Kids and Chemicals: What is Their Exposure?

4 min read  |  July 20, 2023  | 
Disponible en Español |

It’s a natural parental instinct to protect your children from harm. But in this modern world of “better living through chemistry,” some dangers can be difficult to identify. Parents have a lot of questions about which chemical threats are truly concerning and which ones aren’t.

“It absolutely can be tricky to distinguish which issues are known hazards for kids, and which are the ‘worry du jour,’” says Wendy Stephan, Ph.D., M.P.H., a researcher and educator at the University of Miami and epidemiologist with the Florida Poison Information Center – Miami.

“Children can suffer severe harm from poisoning due to their small size and developing bodies. For example, children typically absorb more of a chemical through the gastrointestinal tract and lungs than adults do. Children’s behavior and natural curiosity can also mean a higher risk of contact with chemicals in the home.”

To help parents make the best decisions about their children’s health and well-being, we identified some common areas of chemical exposure and asked Dr. Stephan how parents should handle each scenario. 

Lock that medicine cabinet.

“Poison control and ER data presents a clear picture of the biggest poison hazard for children acutely: exposure to a parents’ or grandparents’ medication, particularly ones treating pain, diabetes, high blood pressure or heart disease,” says Dr. Stephan.

To prevent poisoning from medicine: 

  • Put it out of reach and out of sight. Safe Kids Worldwide says it’s best not to rely on child-proof packaging alone, as it’s not foolproof.
  • Follow a strict schedule or use reminders to deliver medication.

 If an exposure occurs, call the Poison Help line at 1-800-222-1222. “Our medical staff can quickly assess what a child got into, and direct the child’s care as needed,” says Dr. Stephan.

What’s being applied to your lawn – and potentially affecting your children?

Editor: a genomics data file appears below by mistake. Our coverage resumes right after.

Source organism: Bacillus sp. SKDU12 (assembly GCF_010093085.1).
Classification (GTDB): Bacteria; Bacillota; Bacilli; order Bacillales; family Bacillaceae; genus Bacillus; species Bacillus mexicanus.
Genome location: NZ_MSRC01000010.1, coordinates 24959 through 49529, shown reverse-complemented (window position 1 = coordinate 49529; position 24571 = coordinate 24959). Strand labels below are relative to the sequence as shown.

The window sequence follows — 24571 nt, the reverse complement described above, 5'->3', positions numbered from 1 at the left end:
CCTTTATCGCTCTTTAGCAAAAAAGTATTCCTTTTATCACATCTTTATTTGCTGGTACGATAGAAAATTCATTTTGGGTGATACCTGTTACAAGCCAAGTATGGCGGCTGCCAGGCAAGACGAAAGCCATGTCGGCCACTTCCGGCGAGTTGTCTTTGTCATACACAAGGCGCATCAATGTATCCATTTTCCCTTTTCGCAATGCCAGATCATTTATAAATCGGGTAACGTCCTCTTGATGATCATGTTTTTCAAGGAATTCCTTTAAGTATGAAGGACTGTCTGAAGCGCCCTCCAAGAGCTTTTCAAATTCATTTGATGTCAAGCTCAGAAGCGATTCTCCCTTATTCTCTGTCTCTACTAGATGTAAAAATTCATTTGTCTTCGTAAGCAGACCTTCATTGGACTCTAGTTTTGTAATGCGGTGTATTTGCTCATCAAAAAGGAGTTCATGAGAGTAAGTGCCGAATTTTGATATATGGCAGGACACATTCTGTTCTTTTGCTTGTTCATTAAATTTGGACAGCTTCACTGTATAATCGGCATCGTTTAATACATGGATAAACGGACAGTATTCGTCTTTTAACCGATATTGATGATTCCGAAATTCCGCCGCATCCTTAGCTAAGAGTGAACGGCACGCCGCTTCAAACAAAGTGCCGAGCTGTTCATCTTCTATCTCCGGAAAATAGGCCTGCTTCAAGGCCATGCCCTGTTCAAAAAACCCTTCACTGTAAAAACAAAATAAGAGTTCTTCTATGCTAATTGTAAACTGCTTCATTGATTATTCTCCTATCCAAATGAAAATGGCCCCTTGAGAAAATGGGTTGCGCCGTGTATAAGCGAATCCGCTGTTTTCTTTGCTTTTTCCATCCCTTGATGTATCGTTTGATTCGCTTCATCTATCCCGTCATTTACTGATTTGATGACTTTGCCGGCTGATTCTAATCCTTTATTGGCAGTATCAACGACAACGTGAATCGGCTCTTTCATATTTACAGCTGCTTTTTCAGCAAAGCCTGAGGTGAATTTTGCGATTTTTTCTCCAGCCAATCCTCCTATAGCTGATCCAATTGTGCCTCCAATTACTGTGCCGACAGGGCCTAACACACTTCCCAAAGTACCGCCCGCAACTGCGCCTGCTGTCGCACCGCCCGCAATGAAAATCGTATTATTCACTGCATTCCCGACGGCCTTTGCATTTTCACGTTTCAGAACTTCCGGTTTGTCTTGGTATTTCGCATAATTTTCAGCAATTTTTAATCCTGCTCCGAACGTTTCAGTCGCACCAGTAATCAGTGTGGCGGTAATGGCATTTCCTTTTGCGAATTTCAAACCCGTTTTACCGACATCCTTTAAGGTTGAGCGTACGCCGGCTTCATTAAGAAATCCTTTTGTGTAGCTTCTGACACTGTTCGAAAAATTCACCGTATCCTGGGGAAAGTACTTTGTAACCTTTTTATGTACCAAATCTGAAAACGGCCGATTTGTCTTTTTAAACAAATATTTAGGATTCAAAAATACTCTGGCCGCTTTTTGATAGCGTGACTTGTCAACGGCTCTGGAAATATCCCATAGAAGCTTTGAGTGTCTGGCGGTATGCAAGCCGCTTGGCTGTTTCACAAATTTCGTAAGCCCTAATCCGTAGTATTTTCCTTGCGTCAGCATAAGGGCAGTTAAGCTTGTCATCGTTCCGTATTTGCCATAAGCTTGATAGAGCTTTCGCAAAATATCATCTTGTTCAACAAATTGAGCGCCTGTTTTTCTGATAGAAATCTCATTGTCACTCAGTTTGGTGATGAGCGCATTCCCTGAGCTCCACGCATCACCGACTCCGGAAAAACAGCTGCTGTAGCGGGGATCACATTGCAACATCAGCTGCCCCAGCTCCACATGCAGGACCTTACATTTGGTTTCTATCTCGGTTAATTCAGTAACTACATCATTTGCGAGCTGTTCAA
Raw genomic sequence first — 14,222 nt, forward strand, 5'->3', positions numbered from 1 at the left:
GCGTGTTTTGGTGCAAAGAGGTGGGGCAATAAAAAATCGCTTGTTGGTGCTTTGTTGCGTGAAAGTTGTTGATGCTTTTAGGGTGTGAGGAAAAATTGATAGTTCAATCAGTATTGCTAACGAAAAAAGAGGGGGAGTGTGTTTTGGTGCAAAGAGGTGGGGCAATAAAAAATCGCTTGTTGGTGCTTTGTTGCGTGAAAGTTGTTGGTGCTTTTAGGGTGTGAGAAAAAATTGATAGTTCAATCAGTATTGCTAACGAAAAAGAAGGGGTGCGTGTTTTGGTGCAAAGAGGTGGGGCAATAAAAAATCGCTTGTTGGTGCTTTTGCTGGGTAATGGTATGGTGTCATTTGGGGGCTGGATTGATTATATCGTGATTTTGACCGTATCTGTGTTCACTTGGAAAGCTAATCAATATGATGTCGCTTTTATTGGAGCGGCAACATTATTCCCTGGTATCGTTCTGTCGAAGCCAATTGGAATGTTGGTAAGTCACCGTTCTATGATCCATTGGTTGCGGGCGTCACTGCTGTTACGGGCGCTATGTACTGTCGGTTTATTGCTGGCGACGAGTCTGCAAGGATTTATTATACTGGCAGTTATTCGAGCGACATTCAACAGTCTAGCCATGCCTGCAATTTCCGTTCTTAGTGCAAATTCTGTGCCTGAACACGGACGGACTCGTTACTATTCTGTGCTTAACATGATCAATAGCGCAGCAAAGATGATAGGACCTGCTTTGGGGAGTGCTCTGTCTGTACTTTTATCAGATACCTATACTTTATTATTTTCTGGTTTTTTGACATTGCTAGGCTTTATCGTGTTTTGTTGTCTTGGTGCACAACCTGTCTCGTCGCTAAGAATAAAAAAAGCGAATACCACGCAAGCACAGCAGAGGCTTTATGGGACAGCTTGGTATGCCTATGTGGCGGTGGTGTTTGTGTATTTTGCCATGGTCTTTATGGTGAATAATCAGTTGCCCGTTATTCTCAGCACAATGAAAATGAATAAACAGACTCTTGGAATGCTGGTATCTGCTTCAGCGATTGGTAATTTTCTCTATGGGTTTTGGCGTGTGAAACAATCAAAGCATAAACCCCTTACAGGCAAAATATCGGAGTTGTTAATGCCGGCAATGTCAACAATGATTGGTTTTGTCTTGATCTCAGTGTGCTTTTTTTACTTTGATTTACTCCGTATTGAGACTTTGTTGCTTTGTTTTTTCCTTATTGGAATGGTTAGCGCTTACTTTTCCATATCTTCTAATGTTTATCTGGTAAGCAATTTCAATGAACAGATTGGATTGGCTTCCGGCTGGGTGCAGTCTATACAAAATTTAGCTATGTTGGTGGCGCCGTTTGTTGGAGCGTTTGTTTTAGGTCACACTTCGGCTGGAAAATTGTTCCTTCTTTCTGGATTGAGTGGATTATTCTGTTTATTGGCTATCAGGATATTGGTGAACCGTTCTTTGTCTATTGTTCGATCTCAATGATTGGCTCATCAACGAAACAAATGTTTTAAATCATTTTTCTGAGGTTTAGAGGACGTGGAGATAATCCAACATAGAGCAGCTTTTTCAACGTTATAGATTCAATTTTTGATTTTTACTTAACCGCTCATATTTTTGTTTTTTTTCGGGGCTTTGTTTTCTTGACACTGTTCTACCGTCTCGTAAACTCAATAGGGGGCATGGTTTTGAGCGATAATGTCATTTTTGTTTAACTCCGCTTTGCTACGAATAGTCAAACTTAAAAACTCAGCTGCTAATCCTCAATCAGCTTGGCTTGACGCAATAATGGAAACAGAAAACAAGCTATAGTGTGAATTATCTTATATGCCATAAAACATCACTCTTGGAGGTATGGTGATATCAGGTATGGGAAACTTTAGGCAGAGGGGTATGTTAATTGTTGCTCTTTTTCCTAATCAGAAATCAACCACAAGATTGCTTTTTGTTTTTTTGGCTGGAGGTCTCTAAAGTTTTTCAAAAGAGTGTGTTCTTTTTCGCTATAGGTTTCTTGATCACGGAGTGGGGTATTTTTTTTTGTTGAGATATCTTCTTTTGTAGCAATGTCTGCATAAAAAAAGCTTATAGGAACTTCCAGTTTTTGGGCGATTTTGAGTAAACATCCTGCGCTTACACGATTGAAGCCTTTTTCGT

These may seem benign, but the American Academy of Pediatrics says that regular and prolonged exposure to pesticides can impact development. The internal organs of kids are still growing and maturing, which means these chemicals have a greater impact on our kids than on us. 

  • Limit treatments in kid-friendly areas. “Notify the pest control company that you have children or pets in the home, and restrict application in areas where kids play,” says Dr. Stephan.
  • Keep kids inside on treatment days.
  • Wash hands, remove shoes and change clothing after playing outside.
  • Store chemicals in childproof containers, out of reach and out of sight.
  • Reduce pesticide usage on your property by switching to hardy, native plants.
  • Consider saltwater pools and other lower toxicity pool maintenance protocols.

What exactly are your children eating?

The American Academy of Pediatrics says that certain food additives appear to impact children’s hormones, growth and development in studies, and some may even increase the risk of obesity. 

“Some children develop sensitivities to certain dyes, preservatives or artificial flavorings,” says Dr. Stephan.

  • Try to serve a variety of minimally processed fresh foods.
  • Limit use of rice-based cereals in infants.
  • Choose organic produce, if possible, especially berries, peaches and nectarines.
  • Rinse and dry produce thoroughly.
  • If problems arise, keep a food log to help your pediatrician narrow down what might be causing the problem.

Secondhand smoke is more than stinky.

Secondhand smoke is bad for everyone, but the American Lung Association says it’s especially harmful to children. They note that it’s responsible for between 150,000 and 300,000 respiratory infections in young children each year, as well as 7,500 to 15,000 hospitalizations. 

  • Require guests or family members to smoke or vape outdoors.
  • Secure tobacco and cannabis-derived products out of reach and out of sight with other drugs and medications.
  • Encourage loved ones to quit smoking or vaping, since children are likely to copy adult behavior in the short and long term.

These aren’t the only exposures of concern for children.

In Florida, lead in the soil can be an issue, so it’s best to use bagged soil for gardens or bagged sand for sandboxes and cover them when not in use. A carbon monoxide detector that you test twice a year is also critical to your home’s safety. 

“The effects of hazardous exposures to children vary widely depending on what they were exposed to and for how long,” says Dr. Stephan.

“For example, secondhand smoke can lead to more ear infections, while prolonged exposure to lead may affect a child’s ability to learn. Even small steps to improve the safety of a child’s environment can pay off.”

Wyatt Myers is a contributing writer for UHealth’s news service.

Tags: fresh air, health effects, pesticide poisonings, pesticide toxicity, poisonous substances, toxic chemicals, Wendy Stephan

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